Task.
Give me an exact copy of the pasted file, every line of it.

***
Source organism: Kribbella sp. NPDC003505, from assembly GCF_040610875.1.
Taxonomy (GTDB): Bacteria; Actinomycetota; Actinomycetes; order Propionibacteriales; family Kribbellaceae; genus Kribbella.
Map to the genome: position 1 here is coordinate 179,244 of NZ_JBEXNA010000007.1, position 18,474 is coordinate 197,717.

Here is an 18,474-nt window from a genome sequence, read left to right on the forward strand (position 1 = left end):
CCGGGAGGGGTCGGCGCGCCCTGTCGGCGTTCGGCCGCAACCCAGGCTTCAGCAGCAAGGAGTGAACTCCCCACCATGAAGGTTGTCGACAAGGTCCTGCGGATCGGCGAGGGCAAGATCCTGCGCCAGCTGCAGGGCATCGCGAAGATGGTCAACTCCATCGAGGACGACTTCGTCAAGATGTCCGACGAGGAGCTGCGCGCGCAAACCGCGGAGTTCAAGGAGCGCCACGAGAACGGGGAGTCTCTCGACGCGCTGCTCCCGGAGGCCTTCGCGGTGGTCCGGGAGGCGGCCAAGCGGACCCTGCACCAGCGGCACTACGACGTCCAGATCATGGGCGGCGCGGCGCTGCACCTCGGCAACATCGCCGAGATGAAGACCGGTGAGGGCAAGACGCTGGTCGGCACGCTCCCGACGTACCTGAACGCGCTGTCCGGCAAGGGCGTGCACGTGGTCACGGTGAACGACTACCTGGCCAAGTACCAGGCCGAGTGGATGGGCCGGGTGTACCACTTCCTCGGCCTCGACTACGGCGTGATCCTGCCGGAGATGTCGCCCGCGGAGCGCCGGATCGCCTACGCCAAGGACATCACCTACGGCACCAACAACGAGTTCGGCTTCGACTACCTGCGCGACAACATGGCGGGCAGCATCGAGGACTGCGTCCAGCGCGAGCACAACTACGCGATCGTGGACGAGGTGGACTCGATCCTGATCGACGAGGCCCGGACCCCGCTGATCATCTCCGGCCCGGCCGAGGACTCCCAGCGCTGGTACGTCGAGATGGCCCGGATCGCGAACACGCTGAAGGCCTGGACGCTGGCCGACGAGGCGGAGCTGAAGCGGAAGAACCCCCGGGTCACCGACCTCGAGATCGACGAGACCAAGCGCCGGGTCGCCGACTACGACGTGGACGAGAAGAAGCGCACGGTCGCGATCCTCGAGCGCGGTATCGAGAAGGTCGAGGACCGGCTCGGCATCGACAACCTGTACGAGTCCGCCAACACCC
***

Source organism: Kribbella sp. NPDC003505, from assembly GCF_040610875.1.
Taxonomy (GTDB): Bacteria; Actinomycetota; Actinomycetes; order Propionibacteriales; family Kribbellaceae; genus Kribbella.
Map to the genome: position 1 here is coordinate 179,244 of NZ_JBEXNA010000007.1, position 18,474 is coordinate 197,717.

Here is an 18,474-nt window from a genome sequence, read left to right on the forward strand (position 1 = left end):
CCGGGAGGGGTCGGCGCGCCCTGTCGGCGTTCGGCCGCAACCCAGGCTTCAGCAGCAAGGAGTGAACTCCCCACCATGAAGGTTGTCGACAAGGTCCTGCGGATCGGCGAGGGCAAGATCCTGCGCCAGCTGCAGGGCATCGCGAAGATGGTCAACTCCATCGAGGACGACTTCGTCAAGATGTCCGACGAGGAGCTGCGCGCGCAAACCGCGGAGTTCAAGGAGCGCCACGAGAACGGGGAGTCTCTCGACGCGCTGCTCCCGGAGGCCTTCGCGGTGGTCCGGGAGGCGGCCAAGCGGACCCTGCACCAGCGGCACTACGACGTCCAGATCATGGGCGGCGCGGCGCTGCACCTCGGCAACATCGCCGAGATGAAGACCGGTGAGGGCAAGACGCTGGTCGGCACGCTCCCGACGTACCTGAACGCGCTGTCCGGCAAGGGCGTGCACGTGGTCACGGTGAACGACTACCTGGCCAAGTACCAGGCCGAGTGGATGGGCCGGGTGTACCACTTCCTCGGCCTCGACTACGGCGTGATCCTGCCGGAGATGTCGCCCGCGGAGCGCCGGATCGCCTACGCCAAGGACATCACCTACGGCACCAACAACGAGTTCGGCTTCGACTACCTGCGCGACAACATGGCGGGCAGCATCGAGGACTGCGTCCAGCGCGAGCACAACTACGCGATCGTGGACGAGGTGGACTCGATCCTGATCGACGAGGCCCGGACCCCGCTGATCATCTCCGGCCCGGCCGAGGACTCCCAGCGCTGGTACGTCGAGATGGCCCGGATCGCGAACACGCTGAAGGCCTGGACGCTGGCCGACGAGGCGGAGCTGAAGCGGAAGAACCCCCGGGTCACCGACCTCGAGATCGACGAGACCAAGCGCCGGGTCGCCGACTACGACGTGGACGAGAAGAAGCGCACGGTCGCGATCCTCGAGCGCGGTATCGAGAAGGTCGAGGACCGGCTCGGCATCGACAACCTGTACGAGTCCGCCAACACCC